He’s also become increasingly concerned with using “discernment” to evaluate potential opportunities.

“I think discernment is huge, especially for younger artists, because there are a lot of people in the arts who are looking to benefit themselves,” he says. “As a young artist – especially as a young brown or Black artist during this time – there are a lot of people who are seeking to, like, use us as material without really respecting the craft.”

He cites shows bringing together artists of color with no specific vision other than making work that fits into a narrowly defined category – like brown, Black or Asian art – and doesn’t necessarily benefit the artists. Noting these “politics of the art world,” especially during this time increasingly focused on equity and inclusion, he says defining art too finitely can end up preventing real creativity and individual-informed work. 

He says he’s taking opportunities with a “slow and steady approach.” The gathering process is not to be hurried or conform. It’s about true connection and identity. 

“There’s an expectation of a box that you should fit into, and so when you make something that doesn’t fit that, they don’t know what to do,” he says. “That’s the challenge. How does one stay true to their vision without falling into the trap of ‘This is what people want of someone like me. That’s how I can make money fast or have some notoriety or attention.’ … I think that can be soul crushing.”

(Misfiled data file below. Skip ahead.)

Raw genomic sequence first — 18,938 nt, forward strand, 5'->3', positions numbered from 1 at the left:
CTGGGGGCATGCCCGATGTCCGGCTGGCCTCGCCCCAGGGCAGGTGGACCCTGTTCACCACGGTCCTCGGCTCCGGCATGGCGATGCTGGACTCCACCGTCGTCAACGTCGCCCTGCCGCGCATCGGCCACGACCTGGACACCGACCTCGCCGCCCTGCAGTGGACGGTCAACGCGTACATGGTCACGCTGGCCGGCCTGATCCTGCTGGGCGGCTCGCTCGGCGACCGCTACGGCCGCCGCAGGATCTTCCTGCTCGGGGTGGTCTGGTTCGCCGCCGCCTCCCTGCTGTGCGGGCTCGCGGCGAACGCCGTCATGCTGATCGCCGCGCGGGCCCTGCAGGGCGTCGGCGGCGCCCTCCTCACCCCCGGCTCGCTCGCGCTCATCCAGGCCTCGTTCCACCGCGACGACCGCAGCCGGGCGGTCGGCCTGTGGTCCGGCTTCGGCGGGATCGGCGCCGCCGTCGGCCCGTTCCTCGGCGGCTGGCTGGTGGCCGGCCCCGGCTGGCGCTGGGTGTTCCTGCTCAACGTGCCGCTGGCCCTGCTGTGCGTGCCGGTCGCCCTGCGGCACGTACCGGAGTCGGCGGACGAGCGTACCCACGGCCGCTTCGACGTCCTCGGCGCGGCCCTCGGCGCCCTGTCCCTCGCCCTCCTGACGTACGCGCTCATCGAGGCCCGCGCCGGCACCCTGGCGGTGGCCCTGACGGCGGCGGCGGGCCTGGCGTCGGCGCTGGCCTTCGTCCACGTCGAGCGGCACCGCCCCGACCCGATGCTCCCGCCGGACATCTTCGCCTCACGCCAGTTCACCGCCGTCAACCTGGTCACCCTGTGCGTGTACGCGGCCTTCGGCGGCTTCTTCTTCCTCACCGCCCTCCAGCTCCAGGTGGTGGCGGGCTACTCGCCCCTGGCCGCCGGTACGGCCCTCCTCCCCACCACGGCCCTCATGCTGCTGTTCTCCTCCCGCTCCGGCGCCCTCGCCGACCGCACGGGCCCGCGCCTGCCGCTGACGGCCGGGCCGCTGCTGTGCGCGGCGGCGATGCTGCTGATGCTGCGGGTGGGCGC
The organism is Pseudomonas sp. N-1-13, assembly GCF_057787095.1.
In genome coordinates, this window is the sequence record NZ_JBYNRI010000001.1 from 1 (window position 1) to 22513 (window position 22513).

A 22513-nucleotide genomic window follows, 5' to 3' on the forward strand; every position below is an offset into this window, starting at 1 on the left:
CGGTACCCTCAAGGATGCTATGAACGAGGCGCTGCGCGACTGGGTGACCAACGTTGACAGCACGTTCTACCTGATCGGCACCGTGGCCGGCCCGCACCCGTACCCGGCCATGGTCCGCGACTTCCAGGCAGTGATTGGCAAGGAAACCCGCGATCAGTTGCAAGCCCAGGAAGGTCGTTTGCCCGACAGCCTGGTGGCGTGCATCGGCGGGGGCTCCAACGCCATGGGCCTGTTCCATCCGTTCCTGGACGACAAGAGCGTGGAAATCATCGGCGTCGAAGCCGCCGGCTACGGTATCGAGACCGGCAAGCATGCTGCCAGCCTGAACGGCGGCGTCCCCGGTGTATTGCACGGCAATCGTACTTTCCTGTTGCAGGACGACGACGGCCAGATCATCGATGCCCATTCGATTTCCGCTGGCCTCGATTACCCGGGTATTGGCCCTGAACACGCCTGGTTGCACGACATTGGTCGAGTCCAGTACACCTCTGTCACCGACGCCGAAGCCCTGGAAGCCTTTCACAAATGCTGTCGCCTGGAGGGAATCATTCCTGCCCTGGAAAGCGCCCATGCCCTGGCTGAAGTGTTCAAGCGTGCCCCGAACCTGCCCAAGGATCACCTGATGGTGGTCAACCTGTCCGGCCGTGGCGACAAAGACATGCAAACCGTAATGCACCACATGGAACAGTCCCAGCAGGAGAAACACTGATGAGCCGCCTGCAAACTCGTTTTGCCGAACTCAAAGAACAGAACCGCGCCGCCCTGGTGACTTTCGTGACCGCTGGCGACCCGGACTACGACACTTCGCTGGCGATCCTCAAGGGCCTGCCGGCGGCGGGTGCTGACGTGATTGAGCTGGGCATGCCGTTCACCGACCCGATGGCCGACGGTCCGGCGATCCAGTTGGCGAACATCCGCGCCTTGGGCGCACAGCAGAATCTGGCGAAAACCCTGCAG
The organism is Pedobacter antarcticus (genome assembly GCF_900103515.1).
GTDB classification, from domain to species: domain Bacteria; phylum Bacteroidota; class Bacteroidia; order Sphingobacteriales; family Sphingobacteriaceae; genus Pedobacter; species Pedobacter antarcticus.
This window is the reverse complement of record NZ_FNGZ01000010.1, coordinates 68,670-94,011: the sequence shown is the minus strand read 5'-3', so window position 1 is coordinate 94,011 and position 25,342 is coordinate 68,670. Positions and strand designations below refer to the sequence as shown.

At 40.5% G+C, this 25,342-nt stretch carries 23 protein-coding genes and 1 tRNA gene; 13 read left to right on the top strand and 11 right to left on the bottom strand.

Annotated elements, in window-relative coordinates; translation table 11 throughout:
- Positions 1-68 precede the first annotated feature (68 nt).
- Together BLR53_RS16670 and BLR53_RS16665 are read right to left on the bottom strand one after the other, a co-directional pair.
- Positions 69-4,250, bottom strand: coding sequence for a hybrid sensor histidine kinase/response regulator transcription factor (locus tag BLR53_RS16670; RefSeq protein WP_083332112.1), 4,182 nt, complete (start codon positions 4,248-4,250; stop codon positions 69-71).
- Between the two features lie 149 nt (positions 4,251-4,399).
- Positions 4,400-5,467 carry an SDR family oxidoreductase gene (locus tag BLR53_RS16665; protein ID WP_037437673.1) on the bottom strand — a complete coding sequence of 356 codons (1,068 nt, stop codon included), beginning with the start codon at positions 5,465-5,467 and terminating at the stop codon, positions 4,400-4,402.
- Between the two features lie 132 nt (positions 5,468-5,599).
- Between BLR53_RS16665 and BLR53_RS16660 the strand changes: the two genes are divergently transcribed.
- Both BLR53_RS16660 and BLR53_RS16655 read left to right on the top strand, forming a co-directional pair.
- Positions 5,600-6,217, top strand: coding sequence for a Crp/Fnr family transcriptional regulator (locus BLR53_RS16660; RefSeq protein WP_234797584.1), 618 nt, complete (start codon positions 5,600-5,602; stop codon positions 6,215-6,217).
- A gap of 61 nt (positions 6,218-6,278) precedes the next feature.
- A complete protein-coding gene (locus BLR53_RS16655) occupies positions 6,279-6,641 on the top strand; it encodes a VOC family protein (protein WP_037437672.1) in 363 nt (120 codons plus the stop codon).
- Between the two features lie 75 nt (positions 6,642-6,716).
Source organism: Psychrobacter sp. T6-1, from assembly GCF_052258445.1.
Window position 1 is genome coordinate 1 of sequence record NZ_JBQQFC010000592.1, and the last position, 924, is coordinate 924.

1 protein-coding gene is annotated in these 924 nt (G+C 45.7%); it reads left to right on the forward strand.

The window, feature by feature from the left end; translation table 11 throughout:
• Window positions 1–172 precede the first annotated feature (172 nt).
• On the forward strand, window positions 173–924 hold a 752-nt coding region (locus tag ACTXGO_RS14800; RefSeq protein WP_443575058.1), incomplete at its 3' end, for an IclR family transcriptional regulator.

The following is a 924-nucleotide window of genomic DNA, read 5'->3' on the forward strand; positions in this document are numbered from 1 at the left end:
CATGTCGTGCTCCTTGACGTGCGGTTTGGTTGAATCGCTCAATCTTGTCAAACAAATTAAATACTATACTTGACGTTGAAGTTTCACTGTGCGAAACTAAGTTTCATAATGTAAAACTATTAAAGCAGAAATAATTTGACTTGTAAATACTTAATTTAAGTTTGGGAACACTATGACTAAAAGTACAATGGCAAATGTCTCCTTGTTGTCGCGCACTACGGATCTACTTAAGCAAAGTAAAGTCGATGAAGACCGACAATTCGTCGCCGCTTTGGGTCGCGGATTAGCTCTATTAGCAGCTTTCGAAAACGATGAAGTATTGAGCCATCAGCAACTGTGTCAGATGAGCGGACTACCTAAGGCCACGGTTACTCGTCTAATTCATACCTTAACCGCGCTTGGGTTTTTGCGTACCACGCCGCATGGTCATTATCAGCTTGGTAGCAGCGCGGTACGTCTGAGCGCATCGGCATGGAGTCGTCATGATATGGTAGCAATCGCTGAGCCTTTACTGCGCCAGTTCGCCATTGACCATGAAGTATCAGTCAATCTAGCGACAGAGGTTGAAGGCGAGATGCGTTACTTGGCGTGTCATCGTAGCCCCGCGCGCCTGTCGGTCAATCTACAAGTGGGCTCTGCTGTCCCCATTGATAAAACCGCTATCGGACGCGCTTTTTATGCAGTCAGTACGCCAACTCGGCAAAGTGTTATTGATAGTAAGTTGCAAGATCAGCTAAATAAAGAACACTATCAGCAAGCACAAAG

“Two adjectives emerge for me when I think about Orlando as an artist and a human being: connection and curiosity. In Orlando’s macro-practice as the Cleveland Print Room education director, he works to weave the socially engaged art model first written about in Paulo Freire’s ‘Pedagogy of the Oppressed’ in 1968, into an everyday practice drawn from his ‘backpack’ of personal life experience. Through this work, he strives to improve community conditions by his innovative use of relatedness with others in group settings, and by engaging individuals in an ongoing dialogue that challenges our place in the natural order. It is through Orlando’s practice that the personal and the political mesh.”

– Shari Wilkins, co-executive director, Cleveland Print Room